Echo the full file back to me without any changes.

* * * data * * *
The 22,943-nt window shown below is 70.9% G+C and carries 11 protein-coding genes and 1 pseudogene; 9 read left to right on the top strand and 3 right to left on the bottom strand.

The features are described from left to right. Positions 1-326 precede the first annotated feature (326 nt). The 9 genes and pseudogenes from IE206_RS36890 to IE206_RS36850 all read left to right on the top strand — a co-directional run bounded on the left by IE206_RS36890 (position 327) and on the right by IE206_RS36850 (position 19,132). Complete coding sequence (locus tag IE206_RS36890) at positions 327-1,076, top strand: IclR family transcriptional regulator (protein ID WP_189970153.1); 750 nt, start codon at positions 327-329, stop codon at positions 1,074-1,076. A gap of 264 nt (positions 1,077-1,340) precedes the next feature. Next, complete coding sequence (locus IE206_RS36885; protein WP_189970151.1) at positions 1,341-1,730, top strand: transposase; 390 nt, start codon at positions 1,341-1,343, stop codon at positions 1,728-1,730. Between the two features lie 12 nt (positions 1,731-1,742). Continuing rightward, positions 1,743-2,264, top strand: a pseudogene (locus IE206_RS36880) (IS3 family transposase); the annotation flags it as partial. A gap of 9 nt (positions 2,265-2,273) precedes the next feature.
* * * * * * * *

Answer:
The 22,943-nt window shown below is 70.9% G+C and carries 11 protein-coding genes and 1 pseudogene; 9 read left to right on the top strand and 3 right to left on the bottom strand.

The features are described from left to right. Positions 1-326 precede the first annotated feature (326 nt). The 9 genes and pseudogenes from IE206_RS36890 to IE206_RS36850 all read left to right on the top strand — a co-directional run bounded on the left by IE206_RS36890 (position 327) and on the right by IE206_RS36850 (position 19,132). Complete coding sequence (locus tag IE206_RS36890) at positions 327-1,076, top strand: IclR family transcriptional regulator (protein ID WP_189970153.1); 750 nt, start codon at positions 327-329, stop codon at positions 1,074-1,076. A gap of 264 nt (positions 1,077-1,340) precedes the next feature. Next, complete coding sequence (locus IE206_RS36885; protein WP_189970151.1) at positions 1,341-1,730, top strand: transposase; 390 nt, start codon at positions 1,341-1,343, stop codon at positions 1,728-1,730. Between the two features lie 12 nt (positions 1,731-1,742). Continuing rightward, positions 1,743-2,264, top strand: a pseudogene (locus IE206_RS36880) (IS3 family transposase); the annotation flags it as partial. A gap of 9 nt (positions 2,265-2,273) precedes the next feature.